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Getting Started with BVD's ORBIS: ORBIS

Business database covering almost 400 million companies with exclusive private company data

Access BvD's ORBIS Database

As of 10/4/2023, please only use Firefox or Microsoft Edge Browsers.

CAS authorization is required. Registration or login information is not required. 


About BvD's ORBIS

ORBIS is a robust database for more than 400 million companies and entities across the globe.  

  • Compare data on private and public companies

  • Identify corporate ownership structures

  • View comprehensive financial information from over 40 million companies.

  • Standardized data from more than 170 separate providers, treats and appends.  

  • Orbis includes 10 rolling years of financial data. For historic financial data, use Orbis Historic.

For assistance in using BvD ORBIS or in forming a search strategy, please contact Gwyneth Crowley, Librarian for Economics.

Find a Company

1. Click on magnifying glass in the upper-left corner to navigate to the search screen.

2. Use the Quick Search Bar to find information on a company when you already know the name.

3. Left click inside the Quick Search Bar.

4. Type a company name or BvD ID to search. (Tip: Add a comma and a country to narrow results.)

5. Click on the company listing to view results.

If you need to find all the companies in the ORBIS database that meet specific criteria, use the "Find a search criterion" search box.

How to use BvD's ORBIS

Screenshot of Opening Screen

  • Find a Company  - Quick Search Box  (Upper left screen)
  • Find a Search Criteria - Right-hand side search box
  • Training Programs  - Click on the orange square with a white question mark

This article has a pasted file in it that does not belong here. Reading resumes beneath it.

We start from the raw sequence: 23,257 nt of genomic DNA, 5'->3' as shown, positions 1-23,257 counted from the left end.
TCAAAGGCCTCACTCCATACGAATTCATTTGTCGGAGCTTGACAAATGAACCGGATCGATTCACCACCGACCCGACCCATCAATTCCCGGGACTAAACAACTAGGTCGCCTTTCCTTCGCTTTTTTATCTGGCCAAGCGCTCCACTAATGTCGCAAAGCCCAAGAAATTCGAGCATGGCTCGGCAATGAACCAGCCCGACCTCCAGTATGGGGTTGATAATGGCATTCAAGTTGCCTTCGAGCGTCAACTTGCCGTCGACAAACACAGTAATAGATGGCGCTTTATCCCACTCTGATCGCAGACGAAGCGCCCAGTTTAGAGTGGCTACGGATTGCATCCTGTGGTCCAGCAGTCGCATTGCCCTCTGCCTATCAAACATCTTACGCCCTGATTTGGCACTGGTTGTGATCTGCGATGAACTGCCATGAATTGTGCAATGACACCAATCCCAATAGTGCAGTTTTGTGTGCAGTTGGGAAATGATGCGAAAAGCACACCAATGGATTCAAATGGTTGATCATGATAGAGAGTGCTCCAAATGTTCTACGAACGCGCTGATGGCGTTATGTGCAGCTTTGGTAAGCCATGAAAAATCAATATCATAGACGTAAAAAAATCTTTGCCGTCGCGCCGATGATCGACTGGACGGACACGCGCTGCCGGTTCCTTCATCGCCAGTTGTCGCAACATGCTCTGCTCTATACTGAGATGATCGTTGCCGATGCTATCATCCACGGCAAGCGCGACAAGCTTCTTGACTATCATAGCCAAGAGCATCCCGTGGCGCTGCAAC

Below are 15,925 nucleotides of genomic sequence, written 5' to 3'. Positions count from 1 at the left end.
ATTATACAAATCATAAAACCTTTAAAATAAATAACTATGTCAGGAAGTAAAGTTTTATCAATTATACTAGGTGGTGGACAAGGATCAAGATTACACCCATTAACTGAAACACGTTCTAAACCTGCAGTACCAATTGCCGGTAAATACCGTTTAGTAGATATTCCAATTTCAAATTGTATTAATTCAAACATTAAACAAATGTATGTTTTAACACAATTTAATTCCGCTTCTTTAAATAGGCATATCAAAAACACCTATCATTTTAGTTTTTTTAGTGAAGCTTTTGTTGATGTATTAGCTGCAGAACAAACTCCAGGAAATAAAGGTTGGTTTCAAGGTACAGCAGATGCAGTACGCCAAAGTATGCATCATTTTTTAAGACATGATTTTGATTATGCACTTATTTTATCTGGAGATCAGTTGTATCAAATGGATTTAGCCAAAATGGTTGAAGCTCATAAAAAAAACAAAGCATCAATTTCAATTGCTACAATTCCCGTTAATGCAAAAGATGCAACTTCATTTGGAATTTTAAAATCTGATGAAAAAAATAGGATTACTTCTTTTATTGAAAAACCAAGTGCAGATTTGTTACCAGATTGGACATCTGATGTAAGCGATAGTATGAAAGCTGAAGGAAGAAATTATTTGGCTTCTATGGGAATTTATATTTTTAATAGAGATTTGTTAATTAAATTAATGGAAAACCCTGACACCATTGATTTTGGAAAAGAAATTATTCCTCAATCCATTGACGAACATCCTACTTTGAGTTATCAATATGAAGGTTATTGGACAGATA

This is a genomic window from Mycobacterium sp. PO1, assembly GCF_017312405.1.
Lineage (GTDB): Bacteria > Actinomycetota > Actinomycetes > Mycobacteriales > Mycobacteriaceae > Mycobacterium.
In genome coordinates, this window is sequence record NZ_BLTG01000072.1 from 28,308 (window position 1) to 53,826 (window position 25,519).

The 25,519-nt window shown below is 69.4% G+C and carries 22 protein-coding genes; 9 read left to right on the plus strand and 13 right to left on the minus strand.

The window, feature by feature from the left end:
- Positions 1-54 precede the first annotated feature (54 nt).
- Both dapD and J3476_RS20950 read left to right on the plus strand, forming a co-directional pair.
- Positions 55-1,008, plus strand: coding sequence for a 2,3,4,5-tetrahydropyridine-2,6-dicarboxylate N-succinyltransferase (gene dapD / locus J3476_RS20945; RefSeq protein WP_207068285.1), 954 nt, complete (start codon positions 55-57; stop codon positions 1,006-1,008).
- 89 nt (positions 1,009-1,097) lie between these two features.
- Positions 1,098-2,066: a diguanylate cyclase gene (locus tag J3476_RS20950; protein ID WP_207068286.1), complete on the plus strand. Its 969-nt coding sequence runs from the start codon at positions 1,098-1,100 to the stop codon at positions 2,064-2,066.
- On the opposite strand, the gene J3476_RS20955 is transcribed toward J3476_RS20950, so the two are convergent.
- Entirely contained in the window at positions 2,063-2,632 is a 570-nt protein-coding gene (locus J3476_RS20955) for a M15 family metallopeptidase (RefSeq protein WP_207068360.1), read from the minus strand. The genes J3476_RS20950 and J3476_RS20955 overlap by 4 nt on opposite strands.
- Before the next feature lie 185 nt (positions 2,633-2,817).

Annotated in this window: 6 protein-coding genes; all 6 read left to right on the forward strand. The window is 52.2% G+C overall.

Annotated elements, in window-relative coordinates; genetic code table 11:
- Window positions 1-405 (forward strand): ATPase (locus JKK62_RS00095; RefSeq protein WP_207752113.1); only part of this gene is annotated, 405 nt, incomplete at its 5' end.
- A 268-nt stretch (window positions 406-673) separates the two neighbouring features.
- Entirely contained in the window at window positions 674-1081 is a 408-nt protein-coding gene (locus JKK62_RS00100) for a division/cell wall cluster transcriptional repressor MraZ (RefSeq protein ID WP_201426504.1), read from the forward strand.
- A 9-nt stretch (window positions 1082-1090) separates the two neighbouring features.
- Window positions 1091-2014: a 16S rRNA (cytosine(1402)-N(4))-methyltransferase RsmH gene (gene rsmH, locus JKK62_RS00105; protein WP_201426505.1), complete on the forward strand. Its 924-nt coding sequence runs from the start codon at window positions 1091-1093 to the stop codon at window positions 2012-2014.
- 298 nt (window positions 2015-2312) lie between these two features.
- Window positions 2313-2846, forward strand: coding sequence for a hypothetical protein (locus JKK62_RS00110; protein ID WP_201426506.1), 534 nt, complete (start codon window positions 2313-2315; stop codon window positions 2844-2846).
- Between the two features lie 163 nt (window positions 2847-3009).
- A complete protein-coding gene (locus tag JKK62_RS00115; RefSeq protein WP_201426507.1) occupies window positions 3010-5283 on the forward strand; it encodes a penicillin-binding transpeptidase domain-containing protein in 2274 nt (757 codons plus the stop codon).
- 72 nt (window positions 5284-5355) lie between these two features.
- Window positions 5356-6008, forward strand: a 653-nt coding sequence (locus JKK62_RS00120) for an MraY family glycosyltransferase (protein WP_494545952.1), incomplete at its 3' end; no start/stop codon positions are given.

• Anonymous main user ID number 



ORBIS Training

Training videos are available within the ORBIS database.

Click on the orange square with a white question mark and you will see the screen below.  Click on Training Progam followed by Advanced.

Peer Analysis

The peer analysis is a benchmarking tool you can use to compare the companies in your active search against one another. The comparison can be based on any financial variable for any of the available years.

The companies can also be benchmarked against some summary statistics that are calculated on the entire group of companies in your search.

The results of the peer analysis can be viewed in a table and illustrated with a variety of graphs.

Build a peer analysis


You may wish to analyze banks in emerging markets to see why some of them do better than others. You would create a search on those banks and then open the peer analysis. Once you have defined the key variables and ranked the results, you can analyse which bank is performing better than its peers. You can examine what makes it so special, and compare the results against previous years to see which companies performed better after the credit crisis.

Create your search

Build a peer analysis for your current search results by loading or creating a search for the companies you're interested in.

You can analyze between 2 and 2,500 companies.

Choose your peer analysis

Once you have created your search, go to Tools > Peer analysis. Here you can choose one of the analyses that we have prepared, or you can create one from scratch.

When you choose a predefined analysis, you can still adapt it as you would a new analysis and then save it under a different name so you can reuse it later.

Select the companies and statistics

By default, when you launch a peer analysis, all the companies in your search are inserted as primary variables, one per row.

By clicking the edit icon, you can:

Select or clear individual companies in your search.

Define which summary statistics you want to add.

Choose your variables

By default, the financial variables are displayed in the columns. When you click the edit icon, you can select the variables you want to use.

Add a rank, quartile or decile

You can choose to add an extra column alongside each of the values to show the appropriate rank, quartile or decile.

Choose the layout of the table

When launching a peer analysis, the latest available year of financial data is selected as the basis of the table, but you can also use the company or variables if you want.